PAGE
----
- Development of superior taste and flavor: Mme. Blondie is a most creative chef. She has an innate sense of what will lift the taste and flavor of a dish from the merely superb to the heavenly sublime. If you compare the original recipe to Mme. Blondie’s adaptation, you will find that she does not fear to experiment and innovate. Later in the day of this test case, the tartlets were presented at a family gathering. There were no leftovers! That is the highest form of praise.
- Presentation: I had to score Mme. Blondie a little lower on this criterion. But that was not due to any failure on her part. Her appetizer only made it to the kitchen at the family gathering – it was totally consumed before there was a chance for it to make it to the dinner table. In this test case, the aroma, taste, and flavor outweighed all other criteria; final presentation could not be judged due to the rush by all to engage Mme. Blondie’s tartlets in a first-hand taste test.
And after review of the pictures, reference to my notes, and, of course, my personal evaluation of taste and flavor, I can now inform the world that the SFH TK has won the first ever Persnickety Pierre’s Paw of Excellence. It would have been two paws, but the inept and bungling preparation of the tartlet cups by M. Fuzz Face made it impossible for me to award a highly coveted second paw.
With regard to the blunders made by M. Fuzz Face, Mme. Blondie was more than ready to provide some rather enthusiastic and dramatic remedial action. The French rolling pin you see in her hands was going to be the instrument used to deliver the remedial action. M. Fuzz Face, recognizing that his goose had been cooked, offered to administer penitential remedial action to himself using a 6-inch tart tamper. Mme. Blondie mercifully accepted his compromise and now the blundering chef wears the marks of his self-chastisement. – As M. Monte had informed me, M. Fuzzy definitely “is not the sharpest claw on the paw.”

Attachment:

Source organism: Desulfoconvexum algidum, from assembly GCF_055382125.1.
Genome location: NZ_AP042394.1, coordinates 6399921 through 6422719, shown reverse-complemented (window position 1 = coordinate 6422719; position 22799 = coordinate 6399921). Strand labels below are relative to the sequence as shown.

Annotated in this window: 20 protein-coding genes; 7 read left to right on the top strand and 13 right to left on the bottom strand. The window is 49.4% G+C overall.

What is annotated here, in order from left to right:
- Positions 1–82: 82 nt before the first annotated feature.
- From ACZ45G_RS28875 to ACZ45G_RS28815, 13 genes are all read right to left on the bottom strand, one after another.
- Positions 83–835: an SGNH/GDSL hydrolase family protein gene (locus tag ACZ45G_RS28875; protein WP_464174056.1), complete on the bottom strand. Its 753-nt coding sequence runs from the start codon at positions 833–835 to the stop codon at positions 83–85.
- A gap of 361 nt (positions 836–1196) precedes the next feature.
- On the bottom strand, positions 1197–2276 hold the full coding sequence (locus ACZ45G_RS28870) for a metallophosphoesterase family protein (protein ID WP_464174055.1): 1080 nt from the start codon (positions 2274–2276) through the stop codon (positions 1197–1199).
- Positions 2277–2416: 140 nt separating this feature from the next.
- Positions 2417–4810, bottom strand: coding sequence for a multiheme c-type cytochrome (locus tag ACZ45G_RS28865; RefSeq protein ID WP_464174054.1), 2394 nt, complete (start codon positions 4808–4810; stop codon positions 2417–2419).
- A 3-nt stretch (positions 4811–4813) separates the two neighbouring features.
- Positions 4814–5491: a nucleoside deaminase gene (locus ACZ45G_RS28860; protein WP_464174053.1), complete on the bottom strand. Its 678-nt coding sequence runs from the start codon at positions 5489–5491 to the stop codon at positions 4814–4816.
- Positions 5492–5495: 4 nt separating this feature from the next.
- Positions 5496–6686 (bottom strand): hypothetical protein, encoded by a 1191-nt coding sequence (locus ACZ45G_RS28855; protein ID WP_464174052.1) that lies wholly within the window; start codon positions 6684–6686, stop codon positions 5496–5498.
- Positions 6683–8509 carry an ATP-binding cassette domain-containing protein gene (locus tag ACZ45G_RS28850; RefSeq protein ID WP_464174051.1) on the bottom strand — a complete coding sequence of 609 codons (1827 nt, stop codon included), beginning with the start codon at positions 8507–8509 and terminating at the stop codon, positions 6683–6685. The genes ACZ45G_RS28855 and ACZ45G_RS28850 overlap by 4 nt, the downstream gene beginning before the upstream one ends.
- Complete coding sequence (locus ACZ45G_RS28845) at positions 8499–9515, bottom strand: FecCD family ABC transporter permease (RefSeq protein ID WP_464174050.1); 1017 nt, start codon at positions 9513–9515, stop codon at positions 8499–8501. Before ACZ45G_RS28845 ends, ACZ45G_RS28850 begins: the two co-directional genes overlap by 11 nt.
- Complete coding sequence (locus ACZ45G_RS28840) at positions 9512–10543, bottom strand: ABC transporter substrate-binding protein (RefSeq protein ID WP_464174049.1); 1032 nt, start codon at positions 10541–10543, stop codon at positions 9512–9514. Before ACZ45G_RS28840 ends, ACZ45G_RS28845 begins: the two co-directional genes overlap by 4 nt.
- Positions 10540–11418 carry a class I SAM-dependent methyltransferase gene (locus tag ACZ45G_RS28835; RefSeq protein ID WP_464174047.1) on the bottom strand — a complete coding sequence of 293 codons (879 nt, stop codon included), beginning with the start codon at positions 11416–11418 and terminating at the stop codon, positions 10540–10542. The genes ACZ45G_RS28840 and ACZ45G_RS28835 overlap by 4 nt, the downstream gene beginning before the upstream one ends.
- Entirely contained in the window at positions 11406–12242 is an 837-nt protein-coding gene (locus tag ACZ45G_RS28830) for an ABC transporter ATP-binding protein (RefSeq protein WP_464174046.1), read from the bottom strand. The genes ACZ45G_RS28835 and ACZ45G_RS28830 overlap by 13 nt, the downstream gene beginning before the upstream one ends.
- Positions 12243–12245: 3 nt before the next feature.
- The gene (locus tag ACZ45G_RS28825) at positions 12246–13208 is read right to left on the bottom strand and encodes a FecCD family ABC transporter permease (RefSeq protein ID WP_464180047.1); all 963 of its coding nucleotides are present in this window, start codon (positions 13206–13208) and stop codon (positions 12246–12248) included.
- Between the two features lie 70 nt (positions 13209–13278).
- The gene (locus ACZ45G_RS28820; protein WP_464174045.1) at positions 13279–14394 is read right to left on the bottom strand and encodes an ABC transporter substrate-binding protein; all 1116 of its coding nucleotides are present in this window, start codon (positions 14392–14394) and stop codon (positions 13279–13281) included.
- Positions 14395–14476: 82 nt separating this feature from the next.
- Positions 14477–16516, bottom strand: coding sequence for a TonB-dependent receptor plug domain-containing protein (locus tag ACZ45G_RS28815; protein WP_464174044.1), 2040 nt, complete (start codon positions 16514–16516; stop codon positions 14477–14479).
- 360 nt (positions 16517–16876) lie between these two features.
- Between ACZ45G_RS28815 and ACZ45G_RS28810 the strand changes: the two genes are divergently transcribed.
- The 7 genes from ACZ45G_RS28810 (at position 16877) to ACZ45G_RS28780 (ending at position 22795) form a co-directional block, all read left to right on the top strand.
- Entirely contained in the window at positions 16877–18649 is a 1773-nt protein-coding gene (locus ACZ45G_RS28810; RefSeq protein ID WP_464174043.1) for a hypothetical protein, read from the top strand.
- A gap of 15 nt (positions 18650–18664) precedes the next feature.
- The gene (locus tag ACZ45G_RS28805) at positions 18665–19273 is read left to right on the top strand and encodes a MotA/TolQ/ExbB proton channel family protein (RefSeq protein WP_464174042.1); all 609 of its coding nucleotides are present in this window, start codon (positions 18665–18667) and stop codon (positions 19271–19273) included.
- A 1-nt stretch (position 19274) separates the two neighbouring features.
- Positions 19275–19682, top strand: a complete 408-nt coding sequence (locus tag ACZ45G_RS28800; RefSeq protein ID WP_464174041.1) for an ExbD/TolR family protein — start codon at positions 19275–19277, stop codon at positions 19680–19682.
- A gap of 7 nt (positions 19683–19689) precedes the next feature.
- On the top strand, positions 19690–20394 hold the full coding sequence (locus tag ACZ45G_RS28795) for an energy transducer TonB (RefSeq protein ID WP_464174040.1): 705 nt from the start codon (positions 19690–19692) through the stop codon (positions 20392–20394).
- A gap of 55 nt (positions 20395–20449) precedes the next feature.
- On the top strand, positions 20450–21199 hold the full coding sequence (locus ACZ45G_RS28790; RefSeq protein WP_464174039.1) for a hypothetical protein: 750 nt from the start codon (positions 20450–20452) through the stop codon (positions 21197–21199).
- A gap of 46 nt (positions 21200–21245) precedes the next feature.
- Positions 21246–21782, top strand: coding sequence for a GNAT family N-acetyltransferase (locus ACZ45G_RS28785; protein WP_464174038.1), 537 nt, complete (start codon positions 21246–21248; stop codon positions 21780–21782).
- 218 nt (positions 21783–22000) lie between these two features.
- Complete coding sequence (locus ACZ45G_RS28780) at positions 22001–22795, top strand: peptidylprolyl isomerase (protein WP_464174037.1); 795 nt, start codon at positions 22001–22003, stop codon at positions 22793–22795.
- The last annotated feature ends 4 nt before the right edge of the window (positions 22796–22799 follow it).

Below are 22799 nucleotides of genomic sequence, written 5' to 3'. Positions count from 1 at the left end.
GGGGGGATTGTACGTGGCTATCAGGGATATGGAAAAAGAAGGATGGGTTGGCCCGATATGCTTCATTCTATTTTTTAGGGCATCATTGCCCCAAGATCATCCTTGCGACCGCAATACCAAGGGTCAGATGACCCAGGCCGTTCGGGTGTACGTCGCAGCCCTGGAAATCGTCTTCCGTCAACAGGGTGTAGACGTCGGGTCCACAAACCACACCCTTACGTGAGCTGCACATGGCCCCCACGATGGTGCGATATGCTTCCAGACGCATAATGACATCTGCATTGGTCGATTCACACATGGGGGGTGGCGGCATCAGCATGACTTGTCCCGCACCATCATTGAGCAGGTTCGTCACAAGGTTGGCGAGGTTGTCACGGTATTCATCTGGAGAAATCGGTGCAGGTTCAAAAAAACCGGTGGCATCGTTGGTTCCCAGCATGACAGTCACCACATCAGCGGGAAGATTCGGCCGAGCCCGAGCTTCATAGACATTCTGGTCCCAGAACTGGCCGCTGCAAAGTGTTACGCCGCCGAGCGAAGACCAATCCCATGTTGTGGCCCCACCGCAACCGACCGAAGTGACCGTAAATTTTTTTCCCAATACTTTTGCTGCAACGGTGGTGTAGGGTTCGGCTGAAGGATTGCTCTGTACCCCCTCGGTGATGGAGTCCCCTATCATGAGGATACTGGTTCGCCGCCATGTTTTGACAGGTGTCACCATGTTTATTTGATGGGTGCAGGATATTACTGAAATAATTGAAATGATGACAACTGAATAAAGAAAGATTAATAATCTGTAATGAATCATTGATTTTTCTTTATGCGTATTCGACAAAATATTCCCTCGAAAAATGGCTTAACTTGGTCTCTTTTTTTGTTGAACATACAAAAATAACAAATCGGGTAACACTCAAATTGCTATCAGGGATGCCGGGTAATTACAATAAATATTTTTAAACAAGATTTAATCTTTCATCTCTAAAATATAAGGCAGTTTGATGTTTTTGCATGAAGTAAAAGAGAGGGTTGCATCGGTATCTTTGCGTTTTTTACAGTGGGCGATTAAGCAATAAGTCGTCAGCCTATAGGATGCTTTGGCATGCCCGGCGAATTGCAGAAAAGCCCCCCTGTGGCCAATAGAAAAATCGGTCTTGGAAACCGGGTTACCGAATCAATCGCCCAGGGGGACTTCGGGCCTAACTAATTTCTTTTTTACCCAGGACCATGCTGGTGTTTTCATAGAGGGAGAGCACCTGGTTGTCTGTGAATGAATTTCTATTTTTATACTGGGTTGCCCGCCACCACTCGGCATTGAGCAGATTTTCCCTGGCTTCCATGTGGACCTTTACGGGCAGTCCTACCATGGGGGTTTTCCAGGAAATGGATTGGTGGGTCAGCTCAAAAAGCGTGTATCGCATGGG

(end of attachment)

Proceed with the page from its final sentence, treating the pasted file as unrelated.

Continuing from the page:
Julia’s Cheese Tartlets the SFH TK Way
- Chicago Metallic Professional Mini-Pie Pan with Cutting Tool, 13.8-Inch-by-10.6-Inch
- Baking Dual-Sided Pastry Dough Tart Tamper, Hardwood, 6-Inches
- 1 cup Heavy cream
- 3 tbsp Cultured buttermilk - Original uses 1 tbsp plain yogurt
- 1 Large egg
- 1 dash Hot pepper sauce
- 1 Frozen, ready-to-bake pie crust - Original uses pre-made tart shells or your own pie dough
- 12 3-inch tartlet shells
- ½ cup Cheddar, Fontina, Gruyère or Swiss Cheese - A good melting cheese
- ⅔ cup Creme fraiche - Recipe below
Creme Fraiche Recipe:
- In saucepan over very low heat, combine heavy cream and buttermilk, warm, stirring constantly, just until mixture reaches body temperature. Pour into metal or glass bowl; cover with plastic and place in warm spot. Let thicken for 24-48 hours. It should look like yogurt. Refrigerate until ready to use (it will thicken more in the refrigerator).
- Preheat oven to 375 degrees. (Original uses 425 degrees)
- If you make your own small tart shells, roll out pie dough to ⅛-inch thickness and cut into circles a little bigger than the tops of the cups in the tartlet pan. Press pie dough circles into cups, with piecrusts coming to the tops of the cup. (We use a tart tamper to do this.) Prick bottom of shell with fork.
- Place grated cheese in each tart shell, filling almost to top.
- Mix egg and hot pepper sauce into creme fraiche. Then, pour a little of this mixture into each tart shell, filling almost to top of each shell. (NOTE: You can add a sprinkle of dried herbs on top, such as thyme or herbes de Provence, as a garnish if you like). Place filled tartlet pan in oven and bake for 15-20 minutes, until lightly browned and set in centers.
- ** Salt may not be needed if a salty cheese is used. Taste your cheese before deciding how much salt to add.
SFH Gardens – By the Numbers
The following links will provide the latest ketchup on what has been planted, harvested, and preserved since our last Journal post:
Official SFH Weather Station Statistics
Likewise, the following links will provide the latest ketchup on what has been recorded by the Serendipity Farmhouse Weather Station – KVAFLETC4 since our last Journal post:
Report – Last Three Months